I am an American living in Germany. As a child in America my parents would occasionally buy and split a quart of beer. They were not big drinkers. I never thought twice about it.
    Here occasionally I can get bottles of beer in various sizes. I didn’t know large bottles meant cheap beer, often here, it is exactly opposite. The great Belgium Oval beer, is the smallest bottle of beer I’ve ever drank.

    I vaguely remember from my military time back in the Dark Ages, some folks liked Ripple and Mad Dog 20-20 which came in small bottles. No wonder folks drink Miller Lite, instead of wine.
    Such a statement makes as much sense as that person who had much to say about nothing, and like many of those, had little understanding of what he was talking about in the first place.

    A fine beer is a fine beer, with many complex tastes, like a fine wine.

    The man is willfully, arrogantly ignorant and wishes to stay so. He should educate his palate with some of those ‘craft’ beers he so despises, unfortunately in his crowd, there are none who can teach him. Like drinking fine wine, fine beer must also be taught.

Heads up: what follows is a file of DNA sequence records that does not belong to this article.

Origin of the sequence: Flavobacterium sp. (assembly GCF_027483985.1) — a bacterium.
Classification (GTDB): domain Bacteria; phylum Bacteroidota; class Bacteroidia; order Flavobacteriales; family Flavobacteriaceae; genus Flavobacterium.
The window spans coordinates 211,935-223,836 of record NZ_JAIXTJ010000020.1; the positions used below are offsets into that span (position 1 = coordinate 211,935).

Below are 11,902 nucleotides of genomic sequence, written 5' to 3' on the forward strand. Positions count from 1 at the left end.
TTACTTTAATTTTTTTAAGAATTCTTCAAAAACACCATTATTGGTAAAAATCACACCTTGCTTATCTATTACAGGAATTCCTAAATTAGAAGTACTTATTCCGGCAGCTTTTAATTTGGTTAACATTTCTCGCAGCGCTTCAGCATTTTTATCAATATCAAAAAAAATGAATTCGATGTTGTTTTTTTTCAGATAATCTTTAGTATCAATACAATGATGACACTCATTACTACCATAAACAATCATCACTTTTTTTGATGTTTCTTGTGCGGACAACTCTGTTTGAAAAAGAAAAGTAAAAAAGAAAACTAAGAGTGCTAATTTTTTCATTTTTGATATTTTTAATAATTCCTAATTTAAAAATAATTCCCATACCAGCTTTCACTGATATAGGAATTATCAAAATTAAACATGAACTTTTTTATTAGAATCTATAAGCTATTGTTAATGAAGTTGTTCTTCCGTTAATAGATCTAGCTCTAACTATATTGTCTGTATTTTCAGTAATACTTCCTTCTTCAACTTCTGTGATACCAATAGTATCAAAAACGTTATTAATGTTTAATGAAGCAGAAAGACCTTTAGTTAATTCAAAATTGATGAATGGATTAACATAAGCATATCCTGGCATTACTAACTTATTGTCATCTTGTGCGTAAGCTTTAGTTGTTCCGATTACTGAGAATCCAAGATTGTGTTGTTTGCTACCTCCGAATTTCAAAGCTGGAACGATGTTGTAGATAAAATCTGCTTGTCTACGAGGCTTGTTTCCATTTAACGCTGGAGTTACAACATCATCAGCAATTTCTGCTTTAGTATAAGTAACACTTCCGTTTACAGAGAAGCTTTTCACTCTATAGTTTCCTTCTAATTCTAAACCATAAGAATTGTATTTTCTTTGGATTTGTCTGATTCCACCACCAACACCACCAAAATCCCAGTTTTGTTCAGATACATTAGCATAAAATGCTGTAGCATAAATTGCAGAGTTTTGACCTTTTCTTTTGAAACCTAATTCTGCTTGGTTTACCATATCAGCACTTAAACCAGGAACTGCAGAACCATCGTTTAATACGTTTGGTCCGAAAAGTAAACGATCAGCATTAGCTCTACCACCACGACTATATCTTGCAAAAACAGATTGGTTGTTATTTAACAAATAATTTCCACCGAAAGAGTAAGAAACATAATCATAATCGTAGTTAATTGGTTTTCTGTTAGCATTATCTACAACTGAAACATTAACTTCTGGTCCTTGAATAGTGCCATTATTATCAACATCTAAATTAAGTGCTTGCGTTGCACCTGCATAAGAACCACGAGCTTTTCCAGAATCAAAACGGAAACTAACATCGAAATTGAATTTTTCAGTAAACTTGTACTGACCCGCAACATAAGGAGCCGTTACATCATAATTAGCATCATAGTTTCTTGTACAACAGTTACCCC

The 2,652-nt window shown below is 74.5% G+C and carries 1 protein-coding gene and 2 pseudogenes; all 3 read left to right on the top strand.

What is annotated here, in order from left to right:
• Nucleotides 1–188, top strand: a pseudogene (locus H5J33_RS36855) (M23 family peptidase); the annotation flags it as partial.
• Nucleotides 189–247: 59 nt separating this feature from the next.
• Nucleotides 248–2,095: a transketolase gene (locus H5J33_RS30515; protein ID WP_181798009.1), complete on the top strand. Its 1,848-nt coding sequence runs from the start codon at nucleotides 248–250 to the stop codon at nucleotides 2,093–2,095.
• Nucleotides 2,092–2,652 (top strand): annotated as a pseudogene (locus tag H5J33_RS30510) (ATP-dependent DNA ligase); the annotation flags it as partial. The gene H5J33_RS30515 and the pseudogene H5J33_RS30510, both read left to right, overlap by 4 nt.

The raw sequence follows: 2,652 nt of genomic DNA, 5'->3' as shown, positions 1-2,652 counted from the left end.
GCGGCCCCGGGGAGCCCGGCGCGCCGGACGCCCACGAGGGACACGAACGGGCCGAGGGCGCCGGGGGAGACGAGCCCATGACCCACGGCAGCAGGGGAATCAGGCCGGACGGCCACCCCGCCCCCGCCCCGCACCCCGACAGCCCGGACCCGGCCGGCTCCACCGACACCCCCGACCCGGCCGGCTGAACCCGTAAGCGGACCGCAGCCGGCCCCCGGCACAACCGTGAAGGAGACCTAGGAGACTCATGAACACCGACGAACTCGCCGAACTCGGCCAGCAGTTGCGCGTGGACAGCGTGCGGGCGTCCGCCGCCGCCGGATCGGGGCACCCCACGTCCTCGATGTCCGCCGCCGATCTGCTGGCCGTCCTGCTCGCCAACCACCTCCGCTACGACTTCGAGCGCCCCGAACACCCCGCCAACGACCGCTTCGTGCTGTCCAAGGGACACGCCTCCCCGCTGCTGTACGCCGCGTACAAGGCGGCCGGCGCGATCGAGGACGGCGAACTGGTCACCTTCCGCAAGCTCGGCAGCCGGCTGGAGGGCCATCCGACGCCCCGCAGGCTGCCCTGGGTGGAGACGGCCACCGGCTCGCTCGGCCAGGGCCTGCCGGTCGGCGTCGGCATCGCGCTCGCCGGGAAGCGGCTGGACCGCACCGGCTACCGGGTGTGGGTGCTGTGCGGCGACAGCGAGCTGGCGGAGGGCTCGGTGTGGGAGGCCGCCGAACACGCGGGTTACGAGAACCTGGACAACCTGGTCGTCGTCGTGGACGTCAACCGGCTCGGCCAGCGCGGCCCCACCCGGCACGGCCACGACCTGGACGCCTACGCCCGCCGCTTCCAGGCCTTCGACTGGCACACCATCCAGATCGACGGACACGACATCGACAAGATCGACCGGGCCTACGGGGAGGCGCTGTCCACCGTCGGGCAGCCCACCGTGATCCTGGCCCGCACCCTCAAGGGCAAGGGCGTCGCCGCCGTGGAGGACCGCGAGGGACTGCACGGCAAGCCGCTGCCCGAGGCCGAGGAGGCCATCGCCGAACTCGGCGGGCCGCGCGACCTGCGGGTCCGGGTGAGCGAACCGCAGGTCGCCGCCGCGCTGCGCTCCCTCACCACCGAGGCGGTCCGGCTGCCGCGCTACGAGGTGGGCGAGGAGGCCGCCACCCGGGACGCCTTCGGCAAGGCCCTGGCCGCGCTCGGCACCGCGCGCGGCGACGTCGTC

I live in Germany where many fine to great beers can be found. Last year I bought a single big bottle of beer. Aged in a sherry keg for a bit more than a year. It cost me €22. It was wine bottle size. There is a brewery in Michealstadt, that makes a real old fashioned beer, filled before your eyes, sold in a 1 1/2 liter bottle, that you should drink the same day, defiantly before it is three days old.
    Some times there is nothing like a big bottle of great beer.


  1. […] Jay Brooks, for example, takes my point that brewers want more consumers to see their beers as equal to wine as a pairing with a fine meal as an insult; he believes I am implying they are not: “Frankly, meat dishes like braised short ribs naturally pair much better with beer than wine so really it’s wine that should have to fight for this respectability, but the author just takes it for granted that wine must be the better choice for a food pairing. What arrogance.” […]